Compare any two graphics cards:
GeForce GTX 580 3GB vs Radeon HD 5970
IntroThe GeForce GTX 580 3GB features a GPU core speed of 772 MHz, and the 3072 MB of GDDR5 RAM is set to run at 1002 MHz through a 384-bit bus. It also is made up of 512 SPUs, 64 Texture Address Units, and 48 ROPs.
Compare all of that to the Radeon HD 5970, which features core clock speeds of 725 MHz on the GPU, and 1000 MHz on the 1024 MB of GDDR5 memory. It features 1600 SPUs along with 160 Texture Address Units and 64 ROPs.
(No game benchmarks for this combination yet.)
Power Usage and Theoretical Benchmarks
Power Consumption (Max TDP)
Theoretically, the Radeon HD 5970 should perform a lot faster than the GeForce GTX 580 3GB in general. (explain)
Texel RateThe Radeon HD 5970 is much (approximately 370%) faster with regards to anisotropic filtering than the GeForce GTX 580 3GB. (explain)
Pixel RateIf running with a high screen resolution is important to you, then the Radeon HD 5970 is superior to the GeForce GTX 580 3GB, by a large margin. (explain)
Please note that the above 'benchmarks' are all just theoretical - the results were calculated based on the card's specifications, and real-world performance may (and probably will) vary at least a bit.
One or more cards in this comparison are multi-core. This means that their bandwidth, texel and pixel rates are theoretically doubled - this does not mean the card will actually perform twice as fast, but only that it should in theory be able to. Actual game benchmarks will give a more accurate idea of what it's capable of.
Please note that the price comparisons are based on search keywords - sometimes it might show cards with very similar names that are not exactly the same as the one chosen in the comparison. We do try to filter out the wrong results as best we can, though.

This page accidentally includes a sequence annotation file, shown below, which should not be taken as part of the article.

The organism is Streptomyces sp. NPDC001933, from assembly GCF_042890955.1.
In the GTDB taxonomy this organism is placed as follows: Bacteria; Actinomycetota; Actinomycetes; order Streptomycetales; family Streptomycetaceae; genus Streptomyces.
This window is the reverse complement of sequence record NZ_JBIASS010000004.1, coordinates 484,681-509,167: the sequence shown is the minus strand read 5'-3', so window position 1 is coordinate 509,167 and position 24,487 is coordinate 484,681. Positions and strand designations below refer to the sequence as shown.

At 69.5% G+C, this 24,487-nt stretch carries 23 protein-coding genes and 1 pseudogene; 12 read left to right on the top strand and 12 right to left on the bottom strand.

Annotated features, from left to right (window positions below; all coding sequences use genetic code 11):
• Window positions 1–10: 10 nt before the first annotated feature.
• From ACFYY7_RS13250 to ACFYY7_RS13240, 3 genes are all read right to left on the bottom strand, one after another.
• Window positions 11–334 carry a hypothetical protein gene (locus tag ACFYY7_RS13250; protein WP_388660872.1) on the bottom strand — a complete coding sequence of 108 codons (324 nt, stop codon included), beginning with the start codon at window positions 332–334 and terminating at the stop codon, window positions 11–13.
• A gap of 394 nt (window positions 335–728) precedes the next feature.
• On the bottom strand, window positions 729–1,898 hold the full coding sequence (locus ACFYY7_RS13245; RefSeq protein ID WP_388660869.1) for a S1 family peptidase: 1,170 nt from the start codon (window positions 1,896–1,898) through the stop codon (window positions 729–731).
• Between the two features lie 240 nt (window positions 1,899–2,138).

Memory Bandwidth: Bandwidth is the maximum amount of information (measured in MB per second) that can be transported across the external memory interface within a second. It is calculated by multiplying the card's bus width by its memory clock speed. If the card has DDR RAM, it must be multiplied by 2 once again. If it uses DDR5, multiply by 4 instead. The higher the memory bandwidth, the better the card will be in general. It especially helps with AA, HDR and higher screen resolutions.
Texel Rate: Texel rate is the maximum texture map elements (texels) that are processed in one second. This figure is worked out by multiplying the total amount of texture units of the card by the core speed of the chip. The better this number, the better the video card will be at handling texture filtering (anisotropic filtering - AF). It is measured in millions of texels applied in one second.
Pixel Rate: Pixel rate is the maximum amount of pixels the graphics card could possibly write to the local memory in one second - measured in millions of pixels per second. The number is worked out by multiplying the number of Render Output Units by the the card's clock speed. ROPs (Raster Operations Pipelines - aka Render Output Units) are responsible for filling the screen with pixels (the image). The actual pixel output rate is also dependant on many other factors, most notably the memory bandwidth of the card - the lower the bandwidth is, the lower the ability to reach the max fill rate.